Everyone and no-one should have to be lucky
I am lucky, and just that. I have found myself in a position where I can have a list of requirements for the place that I call home. And believe me, I am nothing special. I’ve done nothing that would put me and my wishes and requirements above anyone else’s. In fact, having a place to call home is a basic human right if it were up to me. That means that everyone should have choices available to them.
Of course, I was and had to be prepared to make some compromises, as finding something that ticks ALL your boxes is rare, that’s why we split up some must-haves and ‘like to haves’ for ourselves, and for us mere mortals, not having millions of pounds to spend that is the reality of things, and we have to weigh up what is more important and what is less important.
But still, everyone has some hard requirements that differentiate a house from a home. Whether that’s from a physical need such as access level and wheelchair-friendly to being near family. Living more rural or in the big city. Close to work (when most people still went to an office…) or with the space to work from home.
This last bit would almost require a completely new/separate blog. So, to keep it short, if there’s anything that the last 7 months have taught us is that we need more space. Ban the bedroom tax and give people the option to decide what space they need to feel at home.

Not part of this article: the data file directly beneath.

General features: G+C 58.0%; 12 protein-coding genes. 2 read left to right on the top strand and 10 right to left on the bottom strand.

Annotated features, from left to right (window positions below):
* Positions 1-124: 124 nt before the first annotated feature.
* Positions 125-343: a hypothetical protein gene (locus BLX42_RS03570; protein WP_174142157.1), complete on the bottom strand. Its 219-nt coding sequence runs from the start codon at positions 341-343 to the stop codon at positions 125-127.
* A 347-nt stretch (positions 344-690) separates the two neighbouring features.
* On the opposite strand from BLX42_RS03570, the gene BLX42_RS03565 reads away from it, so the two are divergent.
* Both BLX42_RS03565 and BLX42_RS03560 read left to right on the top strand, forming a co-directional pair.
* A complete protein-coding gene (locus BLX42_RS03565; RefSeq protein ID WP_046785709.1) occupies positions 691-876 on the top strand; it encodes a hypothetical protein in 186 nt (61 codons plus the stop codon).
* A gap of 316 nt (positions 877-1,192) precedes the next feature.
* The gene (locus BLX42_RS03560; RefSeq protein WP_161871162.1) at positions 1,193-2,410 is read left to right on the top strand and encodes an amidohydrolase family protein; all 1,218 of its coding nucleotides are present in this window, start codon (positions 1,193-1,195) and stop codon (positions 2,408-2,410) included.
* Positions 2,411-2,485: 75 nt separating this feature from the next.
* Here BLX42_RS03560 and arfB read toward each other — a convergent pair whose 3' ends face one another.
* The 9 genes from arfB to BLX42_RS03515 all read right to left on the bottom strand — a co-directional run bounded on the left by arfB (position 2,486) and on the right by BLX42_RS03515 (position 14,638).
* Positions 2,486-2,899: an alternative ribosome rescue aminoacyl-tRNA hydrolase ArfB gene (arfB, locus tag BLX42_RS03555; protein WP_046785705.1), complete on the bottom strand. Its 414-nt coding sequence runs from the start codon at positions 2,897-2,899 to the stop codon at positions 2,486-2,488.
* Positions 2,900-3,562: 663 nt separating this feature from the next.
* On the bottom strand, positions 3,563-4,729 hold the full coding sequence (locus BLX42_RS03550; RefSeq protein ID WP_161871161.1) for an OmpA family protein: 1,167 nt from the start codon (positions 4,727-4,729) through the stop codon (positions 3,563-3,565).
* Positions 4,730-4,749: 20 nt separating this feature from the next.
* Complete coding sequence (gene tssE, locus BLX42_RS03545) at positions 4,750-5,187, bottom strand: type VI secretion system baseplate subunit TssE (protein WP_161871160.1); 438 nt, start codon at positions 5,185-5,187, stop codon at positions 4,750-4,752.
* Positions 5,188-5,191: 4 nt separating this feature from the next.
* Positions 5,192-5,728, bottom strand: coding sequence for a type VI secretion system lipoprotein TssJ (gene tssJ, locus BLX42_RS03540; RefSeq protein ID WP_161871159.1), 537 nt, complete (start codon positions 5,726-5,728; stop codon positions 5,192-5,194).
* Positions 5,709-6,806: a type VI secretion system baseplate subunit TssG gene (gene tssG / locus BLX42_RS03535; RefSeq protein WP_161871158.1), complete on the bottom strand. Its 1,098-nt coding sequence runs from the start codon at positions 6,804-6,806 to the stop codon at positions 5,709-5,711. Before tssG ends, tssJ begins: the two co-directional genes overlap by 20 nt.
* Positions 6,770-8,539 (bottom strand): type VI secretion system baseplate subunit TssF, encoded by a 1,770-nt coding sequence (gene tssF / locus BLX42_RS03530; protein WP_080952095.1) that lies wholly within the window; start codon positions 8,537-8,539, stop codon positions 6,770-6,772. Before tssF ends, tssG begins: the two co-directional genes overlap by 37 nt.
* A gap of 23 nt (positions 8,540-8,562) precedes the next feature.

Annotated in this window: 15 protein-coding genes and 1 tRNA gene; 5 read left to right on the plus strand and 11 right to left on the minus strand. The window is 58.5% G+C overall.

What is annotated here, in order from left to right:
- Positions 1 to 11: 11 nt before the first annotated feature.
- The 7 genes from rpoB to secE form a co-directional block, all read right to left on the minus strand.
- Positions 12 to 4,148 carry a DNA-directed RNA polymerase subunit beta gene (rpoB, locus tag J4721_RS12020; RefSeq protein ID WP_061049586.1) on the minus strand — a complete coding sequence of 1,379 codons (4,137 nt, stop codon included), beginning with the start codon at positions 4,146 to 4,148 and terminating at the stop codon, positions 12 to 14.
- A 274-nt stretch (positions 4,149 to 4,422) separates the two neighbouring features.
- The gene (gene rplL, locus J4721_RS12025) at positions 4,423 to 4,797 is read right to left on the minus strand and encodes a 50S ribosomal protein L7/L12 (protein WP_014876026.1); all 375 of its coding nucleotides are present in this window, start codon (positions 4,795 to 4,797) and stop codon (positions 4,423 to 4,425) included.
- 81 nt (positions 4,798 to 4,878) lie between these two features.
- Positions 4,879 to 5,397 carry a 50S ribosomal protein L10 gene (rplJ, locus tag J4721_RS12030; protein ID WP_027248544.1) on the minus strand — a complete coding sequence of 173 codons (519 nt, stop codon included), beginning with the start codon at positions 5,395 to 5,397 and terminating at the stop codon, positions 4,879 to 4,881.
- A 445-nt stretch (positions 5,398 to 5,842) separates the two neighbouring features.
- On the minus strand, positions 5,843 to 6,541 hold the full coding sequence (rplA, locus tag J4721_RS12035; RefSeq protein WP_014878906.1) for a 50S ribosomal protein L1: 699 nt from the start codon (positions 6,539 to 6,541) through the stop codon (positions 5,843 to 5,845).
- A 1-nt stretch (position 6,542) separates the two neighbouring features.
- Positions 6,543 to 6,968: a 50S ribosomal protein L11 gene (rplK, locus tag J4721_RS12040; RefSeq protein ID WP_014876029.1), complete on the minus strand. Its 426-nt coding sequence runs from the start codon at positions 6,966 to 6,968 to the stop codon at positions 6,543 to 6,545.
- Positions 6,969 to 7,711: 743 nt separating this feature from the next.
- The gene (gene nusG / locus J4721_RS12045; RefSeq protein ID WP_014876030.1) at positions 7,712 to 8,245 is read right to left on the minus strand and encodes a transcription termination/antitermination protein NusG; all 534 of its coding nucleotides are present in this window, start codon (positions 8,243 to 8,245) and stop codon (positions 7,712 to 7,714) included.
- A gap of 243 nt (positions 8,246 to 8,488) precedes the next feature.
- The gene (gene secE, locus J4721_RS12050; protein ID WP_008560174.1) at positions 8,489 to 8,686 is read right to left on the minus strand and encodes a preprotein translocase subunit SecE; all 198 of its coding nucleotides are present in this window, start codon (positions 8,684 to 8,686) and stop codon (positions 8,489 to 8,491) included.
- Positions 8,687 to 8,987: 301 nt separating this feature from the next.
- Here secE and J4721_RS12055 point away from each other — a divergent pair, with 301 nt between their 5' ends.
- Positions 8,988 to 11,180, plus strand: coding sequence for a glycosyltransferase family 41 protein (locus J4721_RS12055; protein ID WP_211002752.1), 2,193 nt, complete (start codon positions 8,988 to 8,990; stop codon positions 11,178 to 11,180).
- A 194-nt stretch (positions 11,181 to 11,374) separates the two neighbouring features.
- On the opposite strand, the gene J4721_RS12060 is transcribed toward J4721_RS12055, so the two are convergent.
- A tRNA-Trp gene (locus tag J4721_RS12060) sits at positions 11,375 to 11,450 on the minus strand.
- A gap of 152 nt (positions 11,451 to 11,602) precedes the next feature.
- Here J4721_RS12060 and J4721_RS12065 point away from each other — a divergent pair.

Now with more people working from home, social rent homes need to offer that space too, and speaking from experience, having worked in the living room for quite some time, having the opportunity to still close the door behind you and separate work and home space is so important…
The time for positivity has gone
This blog feels like an endless rant. Not good, for something that I started off with thinking I’d write something positive for #Housingday. But I feel we have no right to be positive about the world of social housing. Not until we are in a place and political framework where social housing gets the attention it deserves. Where social housing tenants are put on equal level with home/mortgage owners. Seen as people with needs and wishes. Not forced to become homeless, even if they are ‘granted’ the keys to a door leading some walls and a roof. So, let’s:
- broaden the definition of homelessness to allow for that acknowledgement and that practice.
- keep fighting, let’s keep talking to each other, not just about success, but also about failure.
- keep talking to everyone else who gives a shit about housing.
- find ways to work around the political frameworks that keep us down as much as we can.
Let’s do that instead of pandering to them in the mere hope of getting thrown some crumbs. Crumbs to keep us busy for a bit while the housing crisis (yes, again, dear Mr Jenrick, crisis, not problem!) intensifies.
We have so many brilliant people living in the sector’s homes and working in the sector. It’s time to stop thinking for each other and mistrusting each other. It’s time to look each other in the eye and take a chance on each other and work together.
On this #Housingday, let’s decide to draw a line and turn talk and frustration and anger into action. I know there is the appetite, we just need to find the courage. Be courageous. Please.
About Housing Day
Housing Day is an annual virtual event to celebrate social housing as a whole.